Please Educate Yourself and Vote in All Elections for Which You Are Eligible

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New Mexico Judicial Performance Evaluation Commission
Patti Watson, 505-245-3134 office; 505-269-9691 cell
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Cristofer Romero, 505-245-3138 office; 505-231-2467 cell
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By Denise Torres, Chair, New Mexico Judicial Performance Evaluation Commission
James Hall, Vice Chair, New Mexico Judicial Performance Evaluation Commission

Franklin Delano Roosevelt once said, "Democracy cannot succeed unless those who express their choice are prepared to choose wisely. The real safeguard of democracy, therefore, is education."

It's easy to decide not to vote in elections where you don't know much about the candidate. This is particularly true in elections where judges are standing for retention. After all, they typically don't have a website, they're not out campaigning, and they don't even have an opponent. Unless you know the judge or have been in their courtroom, you are not even likely to recognize their name.

That's where the New Mexico Judicial Performance Evaluation Commission (NMJPEC) can help. In 1997, the New Mexico Supreme Court created NMJPEC to provide useful, credible information to voters on judges standing for retention. These judges have won a partisan election and have been on the bench for at least two years. By state law, judges standing for retention must receive 57 percent voter approval to remain on the bench.

NMJPEC is made up of 15 members, including seven lawyers and eight non-lawyers. We use an objective, carefully-monitored process to evaluate the overall performance of judges standing for retention in four main areas:

  1. legal ability
  2. fairness
  3. communication skills
  4. preparation, attentiveness, temperament and control over proceedings

Confidential surveys are distributed to people who have regular contact with the judges. NMJPEC also receives statistics from the Administrative Office of the Courts for individual judges regarding caseloads, excusals, and the time it takes to get cases resolved. Sometimes we also send court observers to personally observe and comment on the judge’s actions in court.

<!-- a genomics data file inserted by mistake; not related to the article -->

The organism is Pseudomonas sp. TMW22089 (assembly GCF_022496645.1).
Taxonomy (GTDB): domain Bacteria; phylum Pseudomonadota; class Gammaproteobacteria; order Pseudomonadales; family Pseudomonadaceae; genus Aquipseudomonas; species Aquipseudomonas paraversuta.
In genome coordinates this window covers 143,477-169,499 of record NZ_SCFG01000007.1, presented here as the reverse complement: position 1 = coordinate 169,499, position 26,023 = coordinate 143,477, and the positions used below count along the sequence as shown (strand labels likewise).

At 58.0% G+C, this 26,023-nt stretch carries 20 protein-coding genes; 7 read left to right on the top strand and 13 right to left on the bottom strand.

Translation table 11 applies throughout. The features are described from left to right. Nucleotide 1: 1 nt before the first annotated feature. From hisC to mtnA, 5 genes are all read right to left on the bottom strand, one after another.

We conduct evaluations for each judge twice. Mid-way through his or her term on the bench, we conduct a confidential evaluation for the purpose of helping the judge assess their performance and identify any areas that need improvement. A second evaluation is done before the general election to see if the judge has made improvement in any areas of weakness identified earlier, and also to again assess his or her overall performance.

NMJPEC continues to believe the vast majority of judges strive to consistently improve their overall performance. We take our obligation seriously and issue "do not retain" recommendations only when judges receive continuing low scores among surveyed populations or fail to acknowledge that there is a need for improvement in their performance.

This year, NMJPEC makes the following recommendations to voters:

New Mexico Court of Appeals (Statewide)
Retain Honorable J. Miles Hanisee, New Mexico Court of Appeals

Bernalillo County Metropolitan Court (Bernalillo County)
Retain Judges Henry A. Alaniz, Rosie Lazcano Allred, Vidalia G. Chavez, Rosemary Cosgrove-Aguilar, Maria I. Dominguez, Sandra Engel, Yvette K. Gonzales, Jill M. Martinez, Daniel E. Ramczyk, Christine Eve Rodriguez, Frank A. Sedillo, Renee Torres, Victor E. Valdez, and Courtney Bryn Weaks.

Do Not Retain Judges Edward L. Benavidez, Michelle Castillo Dowler, Kenny C. Montoya, and Linda S. Rogers.

Full details on evaluations of all of these judges are available at Printed information is available by calling 1-800-687-3417.

NMJPEC has done its part to provide education on the judges standing for retention statewide and in Bernalillo County. Now it’s up to you. Please take the time to go all the way through the ballot you are given and vote in all elections for which you are eligible – including the judicial retention elections. You ultimately decide whether these judges stay on the bench. Make your vote count.

Denise Torres is an attorney in Las Cruces. She has been a member of NMJPEC since 2008 and was appointed Chair in 2011. James Hall is a former district court judge in the 1st Judicial District who now practices law in Santa Fe. He has been a member of NMJPEC since 2009 and was appointed Vice Chair in 2011.